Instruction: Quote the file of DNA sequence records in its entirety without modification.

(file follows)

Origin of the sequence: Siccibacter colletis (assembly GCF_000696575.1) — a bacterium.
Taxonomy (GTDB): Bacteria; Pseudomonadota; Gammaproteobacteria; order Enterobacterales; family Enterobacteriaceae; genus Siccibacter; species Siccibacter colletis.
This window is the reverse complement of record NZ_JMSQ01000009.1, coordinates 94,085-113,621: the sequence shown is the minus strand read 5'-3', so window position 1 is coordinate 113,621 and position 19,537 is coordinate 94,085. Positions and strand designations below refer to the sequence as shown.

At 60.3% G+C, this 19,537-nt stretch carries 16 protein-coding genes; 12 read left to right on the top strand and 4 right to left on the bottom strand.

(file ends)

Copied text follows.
Origin of the sequence: Siccibacter colletis (assembly GCF_000696575.1) — a bacterium.
Taxonomy (GTDB): Bacteria; Pseudomonadota; Gammaproteobacteria; order Enterobacterales; family Enterobacteriaceae; genus Siccibacter; species Siccibacter colletis.
This window is the reverse complement of record NZ_JMSQ01000009.1, coordinates 94,085-113,621: the sequence shown is the minus strand read 5'-3', so window position 1 is coordinate 113,621 and position 19,537 is coordinate 94,085. Positions and strand designations below refer to the sequence as shown.

At 60.3% G+C, this 19,537-nt stretch carries 16 protein-coding genes; 12 read left to right on the top strand and 4 right to left on the bottom strand.